Researchers create sound beacon evacuation system

Researchers create sound beacon evacuation system
Researchers from research organisation SINTEF created a sound beacon evacuation system for tunnel fires as part of Project EvacSound, using auditory guidance as an aid to evacuate smoke filled tunnels.

The project is being conducted under contract for the Norwegian public Roads Administration and transport systems developer Trafsys. 

Gunnar Jenssen, SINTEF, has worked on tunnel safety issues. Jenssen said: “When a fire breaks out, queues will form, vehicles will collide with each other and drive into the tunnel walls. Some will be abandoned in the middle of the road”,

“This makes it difficult for the fire and rescue services to provide any assistance. Fire and rescue response times may be up to 30 minutes in the most remote Norwegian tunnels. During the fire in the Gudvanga tunnel in 2013, 67 people found themselves trapped by the smoke. More than 60 percent of these were foreign tourists from a number of different countries.” 

Both audial and visual guidance systems have been tested for drivers and passengers who may have visual or hearing impairments. 

Jenssen: “If we want to help everyone involved in such a situation, it‘s important to have a language-neutral auditory guidance system. There is no time to play the same emergency announcement in 15 or 20 languages. Time is precious when you’re trying to escape from a tunnel fire.”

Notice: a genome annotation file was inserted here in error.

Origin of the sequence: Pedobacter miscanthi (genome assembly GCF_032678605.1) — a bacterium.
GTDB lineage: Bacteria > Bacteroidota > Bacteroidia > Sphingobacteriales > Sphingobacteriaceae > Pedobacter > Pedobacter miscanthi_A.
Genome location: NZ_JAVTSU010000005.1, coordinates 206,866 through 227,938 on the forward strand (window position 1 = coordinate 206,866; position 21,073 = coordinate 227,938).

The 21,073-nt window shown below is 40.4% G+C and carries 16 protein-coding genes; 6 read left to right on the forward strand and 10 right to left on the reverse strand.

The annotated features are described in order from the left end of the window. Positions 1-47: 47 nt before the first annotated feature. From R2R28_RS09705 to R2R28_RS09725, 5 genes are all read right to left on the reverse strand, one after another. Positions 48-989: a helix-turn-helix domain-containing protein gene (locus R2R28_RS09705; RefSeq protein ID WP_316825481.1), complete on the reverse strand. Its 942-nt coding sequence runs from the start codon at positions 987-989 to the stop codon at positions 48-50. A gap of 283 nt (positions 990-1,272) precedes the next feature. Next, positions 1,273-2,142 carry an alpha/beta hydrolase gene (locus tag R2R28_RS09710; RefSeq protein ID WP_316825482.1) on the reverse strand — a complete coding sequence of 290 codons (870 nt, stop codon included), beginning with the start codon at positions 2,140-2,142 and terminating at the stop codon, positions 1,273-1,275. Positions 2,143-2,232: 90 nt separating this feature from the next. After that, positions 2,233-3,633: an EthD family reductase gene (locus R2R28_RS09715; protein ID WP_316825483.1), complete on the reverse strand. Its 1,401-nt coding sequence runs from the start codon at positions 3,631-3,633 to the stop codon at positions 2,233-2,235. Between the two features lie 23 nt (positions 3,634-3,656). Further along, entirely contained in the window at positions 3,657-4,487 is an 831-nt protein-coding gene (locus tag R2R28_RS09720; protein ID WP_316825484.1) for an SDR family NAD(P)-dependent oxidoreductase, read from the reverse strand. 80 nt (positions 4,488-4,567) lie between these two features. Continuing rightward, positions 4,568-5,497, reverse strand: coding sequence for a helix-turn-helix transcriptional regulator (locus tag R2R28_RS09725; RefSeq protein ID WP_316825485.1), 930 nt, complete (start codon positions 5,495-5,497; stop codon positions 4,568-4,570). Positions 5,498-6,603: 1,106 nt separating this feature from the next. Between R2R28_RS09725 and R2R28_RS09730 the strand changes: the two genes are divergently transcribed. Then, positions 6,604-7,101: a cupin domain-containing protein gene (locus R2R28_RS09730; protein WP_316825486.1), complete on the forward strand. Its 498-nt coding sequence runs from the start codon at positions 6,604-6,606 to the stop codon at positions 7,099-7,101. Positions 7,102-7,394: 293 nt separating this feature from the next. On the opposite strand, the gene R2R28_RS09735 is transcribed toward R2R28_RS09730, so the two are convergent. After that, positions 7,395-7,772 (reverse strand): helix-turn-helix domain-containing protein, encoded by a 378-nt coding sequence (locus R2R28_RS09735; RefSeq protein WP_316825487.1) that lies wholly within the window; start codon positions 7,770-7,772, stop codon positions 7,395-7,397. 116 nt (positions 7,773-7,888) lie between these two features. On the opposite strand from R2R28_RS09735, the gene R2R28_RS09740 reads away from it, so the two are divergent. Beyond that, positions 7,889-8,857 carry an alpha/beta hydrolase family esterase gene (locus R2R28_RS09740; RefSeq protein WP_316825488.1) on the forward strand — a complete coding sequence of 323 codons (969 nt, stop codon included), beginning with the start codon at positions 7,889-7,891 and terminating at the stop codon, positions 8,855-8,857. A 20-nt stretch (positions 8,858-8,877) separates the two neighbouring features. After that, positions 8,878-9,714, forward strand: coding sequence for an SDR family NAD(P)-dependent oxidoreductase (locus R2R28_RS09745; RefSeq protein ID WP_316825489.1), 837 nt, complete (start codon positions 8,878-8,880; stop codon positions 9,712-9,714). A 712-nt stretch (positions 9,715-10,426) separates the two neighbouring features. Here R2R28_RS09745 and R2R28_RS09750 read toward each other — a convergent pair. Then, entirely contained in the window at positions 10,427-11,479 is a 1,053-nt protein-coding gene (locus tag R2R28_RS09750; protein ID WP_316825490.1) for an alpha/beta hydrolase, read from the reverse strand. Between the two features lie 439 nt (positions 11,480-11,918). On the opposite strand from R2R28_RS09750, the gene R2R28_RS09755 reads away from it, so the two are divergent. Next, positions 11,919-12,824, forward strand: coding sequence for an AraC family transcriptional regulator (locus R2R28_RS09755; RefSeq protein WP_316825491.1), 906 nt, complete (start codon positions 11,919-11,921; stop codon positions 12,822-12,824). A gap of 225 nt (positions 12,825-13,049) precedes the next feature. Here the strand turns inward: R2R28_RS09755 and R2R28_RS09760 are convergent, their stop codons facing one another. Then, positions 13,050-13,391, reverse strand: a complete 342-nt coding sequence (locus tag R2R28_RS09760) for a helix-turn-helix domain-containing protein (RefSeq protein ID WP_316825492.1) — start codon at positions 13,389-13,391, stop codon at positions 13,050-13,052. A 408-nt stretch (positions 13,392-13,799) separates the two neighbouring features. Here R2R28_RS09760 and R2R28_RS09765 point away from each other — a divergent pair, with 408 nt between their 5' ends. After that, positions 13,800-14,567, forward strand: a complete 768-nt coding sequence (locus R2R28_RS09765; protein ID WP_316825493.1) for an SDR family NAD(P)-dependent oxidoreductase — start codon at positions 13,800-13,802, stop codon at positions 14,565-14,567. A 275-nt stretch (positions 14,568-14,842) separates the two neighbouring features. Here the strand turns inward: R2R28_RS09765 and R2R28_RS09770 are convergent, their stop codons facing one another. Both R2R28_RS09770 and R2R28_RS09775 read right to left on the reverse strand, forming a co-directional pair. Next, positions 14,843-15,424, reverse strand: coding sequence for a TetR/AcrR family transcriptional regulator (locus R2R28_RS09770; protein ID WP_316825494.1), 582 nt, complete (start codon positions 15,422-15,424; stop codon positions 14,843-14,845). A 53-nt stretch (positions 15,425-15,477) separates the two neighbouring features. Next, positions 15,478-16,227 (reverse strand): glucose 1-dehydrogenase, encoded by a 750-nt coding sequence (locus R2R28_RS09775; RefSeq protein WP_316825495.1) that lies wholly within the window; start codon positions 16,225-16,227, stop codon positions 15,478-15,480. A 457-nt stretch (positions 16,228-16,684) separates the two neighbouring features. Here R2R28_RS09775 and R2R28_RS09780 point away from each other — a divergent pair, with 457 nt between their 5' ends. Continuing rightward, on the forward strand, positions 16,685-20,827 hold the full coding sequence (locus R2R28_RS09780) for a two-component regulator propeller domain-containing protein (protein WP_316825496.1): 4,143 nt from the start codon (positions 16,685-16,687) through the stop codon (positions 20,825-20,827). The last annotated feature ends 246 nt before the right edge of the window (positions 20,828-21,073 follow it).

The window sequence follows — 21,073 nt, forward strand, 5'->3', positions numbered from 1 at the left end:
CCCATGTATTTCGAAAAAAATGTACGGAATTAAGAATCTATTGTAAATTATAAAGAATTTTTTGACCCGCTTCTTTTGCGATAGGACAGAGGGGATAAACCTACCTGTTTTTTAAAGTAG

Experiments were carried out in a cavern under the Ladehammeren hill in Trondheim, Norway, with thirty people from a variety of ages wearing tight fitting glasses to simulate vision impairment from smoke. 

The sound came from loudspeakers at 20-metre intervals along the length of the tunnel, being used to test two different directional auditory beacons.  

Noises made by tunnel fans were also simulated during the experiment with two different noise levels, simulating the sounds of fans cutting out to reduce oxygen supply to a fire and a simulation of the fans on full speed to force smoke out of the tunnel. 

The test subjects were asked to find their way out of the tunnel without direct instruction, using the sound from the beacons to escape. Two out of three people in the experiment managed to find their way out with the help of the audio beacons despite a lack of prompting or explanation for the audio beacons’ purpose. 


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